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Weierstra6-Institut fiir Angewandte Analysis und Stochastik im Forschungsverbund Berlin e. V. Covariant geometry description Ilj a Schmelzer submitted: 7th June 1995 Weierstrass Institute for Applied Analysis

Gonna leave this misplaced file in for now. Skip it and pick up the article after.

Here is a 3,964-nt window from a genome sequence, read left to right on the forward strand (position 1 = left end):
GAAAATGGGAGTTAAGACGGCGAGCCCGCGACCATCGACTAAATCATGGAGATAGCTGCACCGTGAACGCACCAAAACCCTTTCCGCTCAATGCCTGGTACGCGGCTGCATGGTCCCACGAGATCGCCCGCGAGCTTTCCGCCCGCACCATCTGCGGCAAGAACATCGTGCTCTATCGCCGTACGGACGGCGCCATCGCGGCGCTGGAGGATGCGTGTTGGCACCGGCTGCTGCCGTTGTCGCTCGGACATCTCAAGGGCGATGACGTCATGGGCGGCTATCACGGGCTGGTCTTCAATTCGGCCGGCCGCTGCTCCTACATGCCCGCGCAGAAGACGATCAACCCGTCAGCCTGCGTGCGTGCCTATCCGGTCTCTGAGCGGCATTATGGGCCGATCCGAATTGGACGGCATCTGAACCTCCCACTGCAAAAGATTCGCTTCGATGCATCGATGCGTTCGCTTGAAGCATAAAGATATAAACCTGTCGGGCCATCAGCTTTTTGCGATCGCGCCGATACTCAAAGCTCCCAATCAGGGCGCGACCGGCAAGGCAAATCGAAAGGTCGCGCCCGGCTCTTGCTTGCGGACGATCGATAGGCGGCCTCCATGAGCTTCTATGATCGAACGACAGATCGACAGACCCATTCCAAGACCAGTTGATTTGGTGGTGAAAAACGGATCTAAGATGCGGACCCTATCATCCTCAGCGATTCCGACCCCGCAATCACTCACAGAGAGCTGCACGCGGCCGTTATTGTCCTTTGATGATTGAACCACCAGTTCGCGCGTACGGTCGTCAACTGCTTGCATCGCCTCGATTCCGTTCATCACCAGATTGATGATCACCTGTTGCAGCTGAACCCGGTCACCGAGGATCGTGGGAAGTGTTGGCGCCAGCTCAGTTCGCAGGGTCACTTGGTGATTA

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Weierstra6-Institut fiir Angewandte Analysis und Stochastik im Forschungsverbund Berlin e. V. Covariant geometry description Ilj a Schmelzer submitted: 7th June 1995 Weierstrass Institute for Applied Analysis and Stochastics MohrenstraBe 39 D Berlin Germany Preprint No. 152 Berlin 1995 Edited by Weierstrafi-Institut fiir Angewandte Analysis und Stochastik (WIAS) Mohrenstrafie 39 D Berlin Germany Fax: (X.400): c=de; a=d 400 ;p=iaas-berlin; s=preprint (Internet): Covariant Geometry Description Ilja Schmelzer June 2, 1995 Contents 1 Introduction 3 2 Definition of a Cogeometry The Continuous Case The Codimension of a Cogeometry Connection to Morse Theory The Implementation in Finite Precision Arithmetics l Affine Simplices Finite Distances Instead of Infinitesimal Directions Rounding Error Handling Subdivision into Two Different Functions Nonorthogonal Flag Directions C++ Interface and OOP Attribute Handling Algorithms for Covariant Geometry Descriptions Simplex Subdivision The Default Function The Induced Cogeometry The Intersection of Geometries Using a Simplicial Grid Using a Boundary Grid Other Possibilities Time Requirements 3.9 Topological Errors and Convexity Results 21,_, 2 1 Introduction A prerequisite for mesh generation is the availability of a geometry description. This description usually defines the boundary of the computational domain. But, this domain often consists of different regions with different material properties. In this case, also inner boundaries have to be defined. These boundaries also often have to be subdivided into different boundary faces with different boundary conditions. These boundary faces, again, have boundaries, and so on. In principle, the geometry description has to define all these regions and boundary parts. The most interesting application of geometry descriptions is the threedimensional space. Often 2D and ld simplifications will be used. But there are also interesting higher dimensional applications: 4D for space-time, 6D for the phase space, 7D for the phase space in. time. Thus, it makes sense to consider the general, n-dimensional problem. The purpose of this paper is to define a new type of geometry description called covariant geometry description or shortly cogeometry. 1 It allows to create and modify even very comple.x geometrical configurations in an easy and natural way, in principle for arbitrary dimension. It was successfully implemented in the 3D geometry description package IBGD which is part of the grid generator IBG. The current situation in 3D geometry modeling was summarized in [3] in the following words: The state-of-the-art in commercial geometric modeling technology is solid modeling. Topologically, a solid model is a two-manifold object. [... ] There is a growing awareness in the 'CAD /CAM/CAE community of the importance of providing systems which can model and represent non-manifold objects. Unfortunately, this functionality is not yet a commercial reality. Here, non-manifold object refers to a geometry with inner boundaries, boundary lines and so on. 1 The notion cogeometry we have formed in analogy to the pair cohomology - homology. Indeed, our cogeometry is a variant of the dual construction of the standard geometry description by a cell complex. From point of view of category theory, it will be more accurate to use the notion contravariant instead of covariant, but outside this theory (f.e. in general relativity) it is widely distributed to use covariant as for covariant, as for contravariant objects, to emphasize that there is a natural transformation behaviour. We also want to emphasize that our geometry description has the natural transformation behaviour of a geometry, in contrast to the cell complex. 3 The geometry description proposed in this (and other like [4]) papers is based on a separate topology description developed by Weiler [5] which lists all regions and boundaries and the neighbourhood relations between them, and geometric entity data which are usually functions from the basic boundary entities into the space. They are usually taken from some special function space, the current favorite seems to be NURBS (non-uniform rational B-splines). See also [8], [10], [9]. From pure mathematical point of view, this may be considered as an implementation of a 3D cell complex. Contrary, our covariant geometry description consists of functionsfk which find intersections of k-dimensional simplices with segments of the related codimensions - one function for each dimension. The first function F 0 is simply a function which defines the region containing a given point, the second allows to find intersections of an edge with boundary faces and so on. The major difference between these two types of geometry description is their functional behaviour. Assume we have a smooth mapping f : X -7 Y and a geometry on Y. In general, this allows to define an induced geometry on X, defining the regions on X as the pre-images of the regions on Y. In the other direction, there is no such natural possibility. A geometry on X in general does not allow to define a natural geometry on Y. Considering the behaviour of the standard geometry description, we see that a cell complex on X defines a natural cell complex on Y. But this is the wrong direction, the cell complex on Y may not be used in general to define a geometry. Our cogemetry has the correct transformation behaviour. A cogeometry on Y allows to define the induced cogeometry on X. There are a lot of interesting possibilities to create or modify geometries which may be considered as special applications of induced geometries: Higher dimensional extension of a lower dimensional geometry. Restriction of a higher-dimensional geometry to a surface. Intersection of different geometries on a given space. Boundary description by an equation f ( x) = 0. See [11], [12] about some problems which occur using standard geometry descriptions. In the cogeometry it becomes much easier to define these operations. We consider algorithms which may be used to define cogeometries: 4 the default for the functions Fk if the related boundary has no nontrivial subdivision into different segments. the geometry induced by a mapping. the intersection of geometries. the geometry described by the standard form - by a cell complex. Thus, there are algorithms for almost every input possibility. These algorithms are fast enough to be used in complex grid generation algorithms. We also have a fast prototyping strategy which allows to implement a complicate geometry step by step. The cogeometry allows also an easy handling of attributes - applicationdependent data which describe the properties of the segments and functions defined on these segments. The functionsfk may be interpreted as methods of the related class cogeometry , that means, the concept is very natural from object-oriented point of view. Some parts of our dual concept have already been used. The idea of the first of our intersection functions F 0 which returns the region containing a given point is very simple, and often this information is the only available. That's why in many applications this function will be used to describe the geometry. If necessary, the boundary position.will be approximated by a simple iteration. But i:o. this way it is not possible to describe the geometry of the boundary itself. Thus, usually such a geometry description will be considered only as a poor substitute of a complete geometry description. To obtain a unique, modular interface for different geometry descriptions which use a lot of different type~ of elementary cells and mappings of these cells (spline types) it is a natural idea to use intersection functions instead of the explicit mapping functions. This idea was also already used for geometry description, for example in [4]. But, for the description of the topological neighbourhood relations, the classical cell-complex concept was used. 5 2 Definition of a Cogeometry There are a lot of different technical realizations of the dual concept. So, a simple dualization leads to a function which returns for a given simplex and a segment of the related codimension their intersection index. Such a realization may be easier to use in theoretical considerations, but not for implementation. We try to find here a variant which allows easy implementation and usage. 2.1 The Continuous Case At first, we introduce the definition of a cogeometry for exact real arithmetics. The notion in general we use to distinguish between the general situation of transverse intersection , which define an open, dense subset in an appropriate topology, and degenerated situations . Related results and techniques you can find in [6]. We consider only the smooth case and don't try to establish the number of derivatives which is necessary. There will be different possibilities to handle the degenerate cases. But this strategy is not relevant for the problems of implementation, because the problem of degenerate cases will be covered by another serious problem - the rounding errors. That's why we simply use the strategy to define the cogeometry only for the general case. Let's now introduce the basic object. The required properties of these objects we define later. A k-simplex is a smooth mapping from the standard k-dimensional reference simplex into X. A side of a k-simplex is a (k-1 )-simplex defined by the mapping of the related side of the reference simplex. To avoid exceptions we define the side of a 0-simplex as the empty object. A k-flag consists of a point p (called position), a sequence of (k+l) segments (So,...,Sk) and k orthogonal directions (v1,...,vk) To avoid exceptions we define the flag also for k == -1 as the empty object. An intersection of a k-simplex may be a k-flag with position in the simplex - an inner intersection - or a (k-1)-flag on a side of the simplex - a boundary intersection. 6 A cogeometry G(X) is a sequence of functions Fk fork;::: 0 so that: The function Fk allows to find intersections of k-simplices. Input is a k-simplex and an inititial intersection of the simplex. The result is another intersection of the same simplex which we call the continuation of the first intersection through the simplex. Before we define the properties required for these objects, let's define them for the case of an n-dimensional geometry described by a smooth cell complex. We consider only smooth simplices and general position. In this case, the position of a k-flag is inside the segmentsk and boundary point for all Si with i k, Si is part of the boundary of S; for i j, the direction Vi is in p tangential to S; for j i, orthogonal to S;. It points into si-1 For an inner intersection, we require not only that the position of the flag is inside the simplex, but also that the projections of the flag directions into the plane of the simplex define a non-degenerate volume. This allows to define an orientation of the intersection. Now let's define the intersection function Fk. The input flag defines a point on some (k-1 )-segment Sk-l Consider the intersection of the k-simplex with this segment, especially the component containing the initial point. In the general situation we obtain a smooth 1-dimensional manifold, and the initial intersection is one of the two ends of this curve. The position of the return value is the second end of this curve. The related flag we obtain using the continuation of the flag along the curve. For degenerate cases we do not define the function. This description may fail, if it is not possible to continue the flag because of a change of the neighbourhood relations in some intermediate point of the curve. To avoid this effect we have to require that such intermediate points must be part of some boundary of codimension k. For an arbitrary geometry, this may be obtained by further subdivision of the related boundaries into parts with identical neighbourhood relations. Let's define now the properties of a cogeometry. The strategy we use to fix these properties is to find properties which are f~lfilled for our example. Let's list at first the most obvious properties: At first, we have a list of transversality and orthogonality conditions 7 - the directions of a flag have to be orthogonal, their projection on the tangential plane of the simplex not degenerated. We have a symmetry in the definition of Fk. The output of a first call may be used as the input with the same simplex. Then the result has to be the input of the fi:rst call. The (k-1 )-part of the list of segments of the two flags is identical. Usually the positions of the two flags are different. Only in the case of inner intersections, the position may be the same. But in this case the directions must be different. The result for a simplex may be derived from the results for smaller simplices obtained by subdivision of the initial simplex. Obviously these properties make sense for every geometry. Especially the last allows to localize the problem: The geometry will be completely defined by the results of Fk for arbitrary small simplices. To complete the definition, we have to add a local regularity condition which describes the local behaviour of the geometry. This may be a condition of the following type: For every point there is a small neighbourhood so that there is a diffeomorphism which allows to transfer the.local situation into the linear reference situation. 2.2 The Codimension of a Cogeometry The codimension of a cogeometry is the highest codimension of a segment of the cogeometry. For a cogeometry of codimension k it is not possible to define input values for Fz with 1 k+l. So, such a cogeometry will be completely defined by the sequence of the Fz between 0 and k+l. Becaus~ of this simplification it is useful to have information about the codimension. We have the following obvious properties of the codimension: The codimension of a cogeometry in an n-dimensional space is :::; n. The codimension of the induced cogeometry is the same as of the original. 8 The codimension of the intersection of two cogeometries is ::; the sum of the codimensions of these cogeometries. 2.3 Connection to Morse Theory There is a natural connection between the cogeometry and Morse functions (see [7]): Lemma 1 A Morse function on a space X defines a cogeometry. Proof: Each segment of this cogeometry will be related to a singularity of the Morse function. The segment may be defined as the set of points so that the limit of the gradient flow is the related singularity. The codimension of the segment is obviously the index of the singularity. qed. This connection shows that a cogeometry is a very natural object from mathematical point of view. It also shows that a cogeometry may he defined also for spaces of infinite dimension and can have infinite codimension. A space which allow to define a Morse function on it, allows also to define a cogeometry. This shows that the class of spaces which allow a cogeometry is greater than the class of spaces which allow a standard geometry description. 2.4 The Implementation in Finite Precision Arithmetics Now let's consider some modifications of the concept for the continuous case which will be necessary or useful for an implementation of the concept Affine Simplices Usually in applications we consider only the n-dimensional Euclidean space, so we have some well-defined global affine structure. To use only affine simplices makes the interface much more simpler to use. Instead of the definition of a mapping we have to define only the coordinates of the corners of the simplex. This seems to be a restriction, but for a manifold without affine structure we can simply use the affine structure of some local coordinates. The usage of other coordinates does not influence the limit of arbitrary small simplices which defines the geometry. 9 2.4.2 Finite Distances Instead of Infinitesimal Directions To define a flag, we have to define a sequence of segments and infinitesimal directions. In finite precision arithmetics, we use instead a sequence of points (Pk, Pk-1,...,po) so that: Each point Pi is inside the segment Si of the fl~g. The direction Vi is defined by the vector from Pi to Pi-1 The distance between the points is small: lvi I The position of the flag is the position of Pk The main reason are the functions which are discontinuous near the boundary. Their value on Pi can be used as boundary limits. Thus, we need no special handling for such discontinuous functions Rounding Error Handling The greatest problem of rounding errors is connected with the degenerate cases which we have not considered in the previous considerations. If we have a degeneration f = 0, it is not the problem what we do - the same as for f 0 or as for f 0. A problem occurs if a value which is really (in exact arithmetics) 0, but in finite precision arithmetics 0, or, much worse, different parts of the program use slightly different formulas which leads to different results. Our way to avoid this is to make a small modification of the result if the exact result is in such a dangerous neighbourhood of a degeneration. The modification must be small enough compared with the required accuracy of boundary computation, but it must be big enough to avoid an incorrect classification if it will be used later as input. Thus, if the required accuracy is big enough compared with the possible rounding errors, this technique allows to avoid fatal errors. It also does not require a special handling for the degenerated situations there the result is not defined in the exact, continuous case, because the input is always not degenerated. Remark that the case of a degenerated simplex is not dangerous, if the side containing the input flag itself is not degenerated. There will be simply 10 a smaller set of possible output - there may be no k-flag inside the simplex and no (k-1)-flag on degenerated sides Subdivision into Two Different Functions For a theoretical consideration it looks very nice if we have only one function for every dimension. But in the real implementation it becomes easier two distinguish two functions: The first variant of /i_'k for the case of a (k-1 )-flag as input. The other variant of Fk for the case of a k-flag as input. The idea of the simplification is that for the first variant we implement only one special case - the flag on the first side of the simplex. This makes the implementation simpler and faster. For the other variant, we can use a default implementation:. Subdivide the simplex into smaller simplices so that the k-flag lies on the border between the sub-simplices. Reinterpret this k-flag as a (k-1)-flag on this border. Use the first variant of Fk to find the continuation. While the continuation was found on the inner border between the two sub-simplices, we have to continue the search in the other sub-simplex N onorthogonal Flag Directions The orthogonality condition for the flag directions require a special consideration. The orthogonality may not be exactly fulfilled in finite precision arithmetics caused by rounding errors. Thus, in reality we will not have exactly orthogonal flag directions. There are algorithms which do not include the computation of the related orthogonal directions. Usually they allow to create only some set of directions with non-degenerated projection on the simplex plane. For a non-smooth boundary, it will not be possible to define the tangential and orthogonal directions required for the definition of a flag. 11 These problems may be solved using the convention that the directions must not be orthogonal, but only. their projections have to be not degenerated. But in this case we o~tain a new problem - the projection of the directions on the simplex plane may lead to an incorrect result for the orientation of the intersection. This problem may be solved by the following convention: The flag directions of the result must defin